St Andrews Old Course Hotel Review

Fergus Bisset stays at St Andrews Old Course Hotel on a visit to Fife to play the Old and New courses

St Andrews Old Course Hotel
(Image credit: Getty)

The Old Course in St Andrews will host the 150th Open Championship next July. As the rush for tickets confirms, everyone’s rather excited. The Open is coming home.

I’ve been lucky enough to have an association with the ‘Auld Grey Toun’ for many years. 

Family holidays, then university and countless golfing trips; each time I return it feels like a part of me is also heading home. 

When I returned last time, I was fortunate to do so in style on a trip to stay in the famous Old Course Hotel that sits alongside the iconic Road Hole 17th.

Owned by Herb Kohler, who also owns Whistling Straits – the Wisconsin venue where the USA secured their emphatic Ryder Cup victory in September – it is one of Scotland’s very best hotels. From the salubrious spa to the Road Hole bar, everything is of the very highest order.

Rooms offer stirring views across the sprawling links and drawing back the curtains on a morning, all golf lovers will be inspired by the prospect of following in the footsteps of the golfing titans who have strode these famous fairways. 

It was a reminder of why I love playing the Old Course, perhaps more than any other track in the world.

St Andrews Old Course

St Andrews Old Course

(Image credit: Getty Images)

Best in the world

The feeling of playing the Old Course is like no other. From the daunting first tee shot in front of the Royal and Ancient clubhouse to the final putt, it feels like the eyes of golfing legends are upon you.

Largely out and back, you forge towards the Eden Estuary from the 2nd hole and play across swales and hollows past bunkers and march stones to the turn.

There you encounter the famous loop, including the magnificent par-3 11th, which is devilishly protected by Hill and Strath bunkers.

Turning for home, the 12th fairway is pockmarked by unseen bunkers and the challenge ramps up on the difficult 13th – just where are you supposed to hit it to?

The 14th features the giant ‘Hell’ bunker and, just above it, the brilliantly named ‘Pulpit’ from which you can look down into Hell.

The hairs begin to rise on your neck as you play back towards the Old Course Hotel down the 16th. The infamous 17th awaits. Drive (hopefully) over the old railway sheds, miss the Road Hole bunker (and the road) that has cost so many in the past, tap in and breathe a sigh of relief.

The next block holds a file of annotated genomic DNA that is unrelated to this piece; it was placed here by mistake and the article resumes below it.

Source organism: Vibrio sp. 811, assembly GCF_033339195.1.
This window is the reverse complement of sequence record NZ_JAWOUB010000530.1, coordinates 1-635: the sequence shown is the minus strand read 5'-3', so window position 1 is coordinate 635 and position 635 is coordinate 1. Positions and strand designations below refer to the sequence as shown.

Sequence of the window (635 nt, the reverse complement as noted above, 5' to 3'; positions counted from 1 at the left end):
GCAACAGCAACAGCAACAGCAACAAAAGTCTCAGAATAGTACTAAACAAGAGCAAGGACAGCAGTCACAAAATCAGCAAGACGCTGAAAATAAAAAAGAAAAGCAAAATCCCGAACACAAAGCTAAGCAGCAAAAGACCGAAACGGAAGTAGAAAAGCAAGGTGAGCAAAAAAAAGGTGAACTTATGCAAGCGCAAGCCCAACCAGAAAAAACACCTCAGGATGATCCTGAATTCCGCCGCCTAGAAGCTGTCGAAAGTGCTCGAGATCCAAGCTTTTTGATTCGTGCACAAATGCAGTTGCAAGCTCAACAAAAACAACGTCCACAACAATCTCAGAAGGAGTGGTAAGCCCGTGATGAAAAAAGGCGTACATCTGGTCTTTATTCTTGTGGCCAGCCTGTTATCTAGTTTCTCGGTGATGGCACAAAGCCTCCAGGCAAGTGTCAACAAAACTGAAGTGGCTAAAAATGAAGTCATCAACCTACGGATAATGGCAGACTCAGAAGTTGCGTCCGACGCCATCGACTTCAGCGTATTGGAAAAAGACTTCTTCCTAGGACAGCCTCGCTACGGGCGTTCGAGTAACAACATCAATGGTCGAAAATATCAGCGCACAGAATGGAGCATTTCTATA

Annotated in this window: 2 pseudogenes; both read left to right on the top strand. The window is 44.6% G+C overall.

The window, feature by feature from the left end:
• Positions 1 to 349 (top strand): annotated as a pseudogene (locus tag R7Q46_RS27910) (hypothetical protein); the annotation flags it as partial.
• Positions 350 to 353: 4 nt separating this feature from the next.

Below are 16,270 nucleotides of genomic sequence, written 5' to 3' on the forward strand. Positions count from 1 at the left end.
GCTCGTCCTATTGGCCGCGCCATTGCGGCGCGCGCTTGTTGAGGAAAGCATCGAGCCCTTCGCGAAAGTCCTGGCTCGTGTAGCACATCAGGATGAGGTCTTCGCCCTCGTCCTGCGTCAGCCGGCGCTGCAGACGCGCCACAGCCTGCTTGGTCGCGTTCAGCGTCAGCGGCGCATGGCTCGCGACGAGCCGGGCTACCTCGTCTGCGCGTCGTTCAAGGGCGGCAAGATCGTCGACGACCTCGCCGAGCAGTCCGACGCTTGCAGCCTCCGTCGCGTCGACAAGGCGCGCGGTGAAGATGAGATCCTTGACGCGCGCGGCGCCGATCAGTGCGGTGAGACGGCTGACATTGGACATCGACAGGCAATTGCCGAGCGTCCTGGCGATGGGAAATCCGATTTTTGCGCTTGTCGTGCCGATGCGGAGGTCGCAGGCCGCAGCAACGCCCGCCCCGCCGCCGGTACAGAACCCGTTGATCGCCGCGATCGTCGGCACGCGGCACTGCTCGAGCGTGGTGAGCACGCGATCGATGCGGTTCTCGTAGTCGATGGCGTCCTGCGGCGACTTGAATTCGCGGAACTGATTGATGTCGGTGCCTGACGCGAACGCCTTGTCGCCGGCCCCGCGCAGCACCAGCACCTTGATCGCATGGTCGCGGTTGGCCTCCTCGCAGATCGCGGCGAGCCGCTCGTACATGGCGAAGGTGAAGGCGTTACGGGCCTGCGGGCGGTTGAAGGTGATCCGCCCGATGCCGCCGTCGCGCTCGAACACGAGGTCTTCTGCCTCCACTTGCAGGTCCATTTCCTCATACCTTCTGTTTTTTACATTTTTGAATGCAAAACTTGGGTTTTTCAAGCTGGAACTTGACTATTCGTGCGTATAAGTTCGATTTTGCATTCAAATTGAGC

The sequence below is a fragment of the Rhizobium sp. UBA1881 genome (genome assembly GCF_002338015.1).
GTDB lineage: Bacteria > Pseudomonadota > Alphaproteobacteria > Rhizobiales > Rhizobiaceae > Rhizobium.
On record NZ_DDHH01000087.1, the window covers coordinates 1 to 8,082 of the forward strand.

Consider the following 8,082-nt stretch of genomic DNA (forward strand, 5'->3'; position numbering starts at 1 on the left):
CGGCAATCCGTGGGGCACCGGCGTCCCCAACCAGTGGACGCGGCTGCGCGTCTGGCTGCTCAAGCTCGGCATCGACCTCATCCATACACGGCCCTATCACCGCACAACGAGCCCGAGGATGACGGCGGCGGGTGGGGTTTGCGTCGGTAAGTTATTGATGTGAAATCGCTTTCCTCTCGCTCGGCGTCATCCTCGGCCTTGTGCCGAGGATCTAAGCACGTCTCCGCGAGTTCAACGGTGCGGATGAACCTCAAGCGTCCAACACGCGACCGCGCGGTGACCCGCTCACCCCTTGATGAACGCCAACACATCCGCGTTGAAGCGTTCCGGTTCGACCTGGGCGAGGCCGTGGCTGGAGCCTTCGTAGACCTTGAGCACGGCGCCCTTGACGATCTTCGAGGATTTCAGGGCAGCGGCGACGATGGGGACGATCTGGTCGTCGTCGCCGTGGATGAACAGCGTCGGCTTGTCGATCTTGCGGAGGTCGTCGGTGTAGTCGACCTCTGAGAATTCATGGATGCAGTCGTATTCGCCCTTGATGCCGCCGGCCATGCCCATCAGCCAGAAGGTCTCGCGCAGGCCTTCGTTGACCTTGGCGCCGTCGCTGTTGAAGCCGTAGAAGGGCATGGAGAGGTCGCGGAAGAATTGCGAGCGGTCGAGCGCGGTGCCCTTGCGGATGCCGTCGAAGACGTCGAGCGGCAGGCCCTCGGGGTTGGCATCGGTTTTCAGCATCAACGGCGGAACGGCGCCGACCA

The final drive is to a vast fairway, with the nerves still jangling as you take a last peak at one of the great views in golf up the 18th fairway.

Try to miss Granny Clark’s Wynd and the Valley of Sin before putting out in front of the curious onlookers that are passing by. It’s an experience every golfer should have at least once.

And the town delivers so much more as there are five further courses to explore. My pick of the bunch – and one that should be viewed as a great layout in its own right – is the Old Tom Morris-designed New Course.

After a superb and sustaining burger in the characterful old Jigger Inn, the traditional hangout of the St Andrews caddies, it was to the New Course we headed next.

The holes are challenging and varied, and the flow of the layout takes the golfer on a most enjoyable journey around the central part of the St Andrews West Links. The firm, undulating fairways lead past well-placed bunkers to greens that are always true and can be fast-running.

The New is a course that demands traditional golfing skills.

Old Course Hotel and golf packages


St Andrews Links


Fergus Bisset
Contributing Editor

Fergus is Golf Monthly's resident expert on the history of the game and has written extensively on that subject. He is a golf obsessive and 1-handicapper. Growing up in the North East of Scotland, golf runs through his veins and his passion for the sport was bolstered during his time at St Andrews university studying history. He went on to earn a post graduate diploma from the London School of Journalism. Fergus has worked for Golf Monthly since 2004 and has written two books on the game; "Great Golf Debates" together with Jezz Ellwood of Golf Monthly and the history section of "The Ultimate Golf Book" together with Neil Tappin , also of Golf Monthly. 

Fergus once shanked a ball from just over Granny Clark's Wynd on the 18th of the Old Course that struck the St Andrews Golf Club and rebounded into the Valley of Sin, from where he saved par. Who says there's no golfing god?